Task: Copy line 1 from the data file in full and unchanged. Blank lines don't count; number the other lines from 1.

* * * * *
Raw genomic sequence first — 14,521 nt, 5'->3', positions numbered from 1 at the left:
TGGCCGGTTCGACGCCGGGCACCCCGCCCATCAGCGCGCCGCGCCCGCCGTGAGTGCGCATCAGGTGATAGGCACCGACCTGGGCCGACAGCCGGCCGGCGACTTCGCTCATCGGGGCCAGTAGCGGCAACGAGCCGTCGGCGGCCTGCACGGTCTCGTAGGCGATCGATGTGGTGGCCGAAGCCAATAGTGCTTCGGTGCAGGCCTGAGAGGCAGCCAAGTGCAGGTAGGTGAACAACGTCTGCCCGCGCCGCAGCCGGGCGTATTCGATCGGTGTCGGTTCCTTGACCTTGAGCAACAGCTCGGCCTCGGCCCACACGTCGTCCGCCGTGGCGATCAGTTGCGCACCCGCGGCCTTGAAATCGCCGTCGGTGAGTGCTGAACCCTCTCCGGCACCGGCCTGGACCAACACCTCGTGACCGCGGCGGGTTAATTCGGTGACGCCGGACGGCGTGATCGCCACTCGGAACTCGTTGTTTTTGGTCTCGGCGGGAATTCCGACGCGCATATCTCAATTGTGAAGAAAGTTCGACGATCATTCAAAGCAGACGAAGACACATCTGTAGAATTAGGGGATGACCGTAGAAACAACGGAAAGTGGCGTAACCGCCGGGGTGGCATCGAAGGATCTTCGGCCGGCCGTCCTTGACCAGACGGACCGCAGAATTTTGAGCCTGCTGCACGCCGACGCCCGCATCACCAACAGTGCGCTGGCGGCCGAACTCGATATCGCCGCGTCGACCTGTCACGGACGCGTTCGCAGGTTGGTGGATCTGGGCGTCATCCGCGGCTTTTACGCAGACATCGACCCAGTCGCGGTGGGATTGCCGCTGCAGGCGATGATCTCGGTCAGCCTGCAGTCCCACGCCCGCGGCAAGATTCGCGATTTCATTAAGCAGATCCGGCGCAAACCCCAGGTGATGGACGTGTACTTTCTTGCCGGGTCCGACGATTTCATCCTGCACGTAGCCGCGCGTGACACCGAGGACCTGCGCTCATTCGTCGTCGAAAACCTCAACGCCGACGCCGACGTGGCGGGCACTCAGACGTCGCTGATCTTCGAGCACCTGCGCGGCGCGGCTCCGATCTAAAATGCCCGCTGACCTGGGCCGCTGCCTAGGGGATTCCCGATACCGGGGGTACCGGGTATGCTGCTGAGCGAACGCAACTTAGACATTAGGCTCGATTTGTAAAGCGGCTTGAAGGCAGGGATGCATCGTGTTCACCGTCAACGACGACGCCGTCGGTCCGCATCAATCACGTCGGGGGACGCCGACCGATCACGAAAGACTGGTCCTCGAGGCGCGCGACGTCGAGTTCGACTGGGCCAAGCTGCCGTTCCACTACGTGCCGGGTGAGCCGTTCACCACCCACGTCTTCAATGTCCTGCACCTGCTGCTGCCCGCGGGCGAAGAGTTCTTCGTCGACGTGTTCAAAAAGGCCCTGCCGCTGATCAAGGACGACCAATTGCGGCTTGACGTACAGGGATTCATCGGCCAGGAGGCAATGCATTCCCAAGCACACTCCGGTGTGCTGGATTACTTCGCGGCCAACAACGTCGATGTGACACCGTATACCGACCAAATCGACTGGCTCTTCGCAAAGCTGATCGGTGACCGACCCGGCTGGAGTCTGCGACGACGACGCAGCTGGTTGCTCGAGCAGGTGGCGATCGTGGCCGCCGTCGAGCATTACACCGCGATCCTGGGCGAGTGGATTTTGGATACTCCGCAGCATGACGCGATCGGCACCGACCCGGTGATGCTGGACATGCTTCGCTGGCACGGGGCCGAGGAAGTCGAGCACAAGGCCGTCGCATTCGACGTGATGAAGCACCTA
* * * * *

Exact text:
Raw genomic sequence first — 14,521 nt, 5'->3', positions numbered from 1 at the left: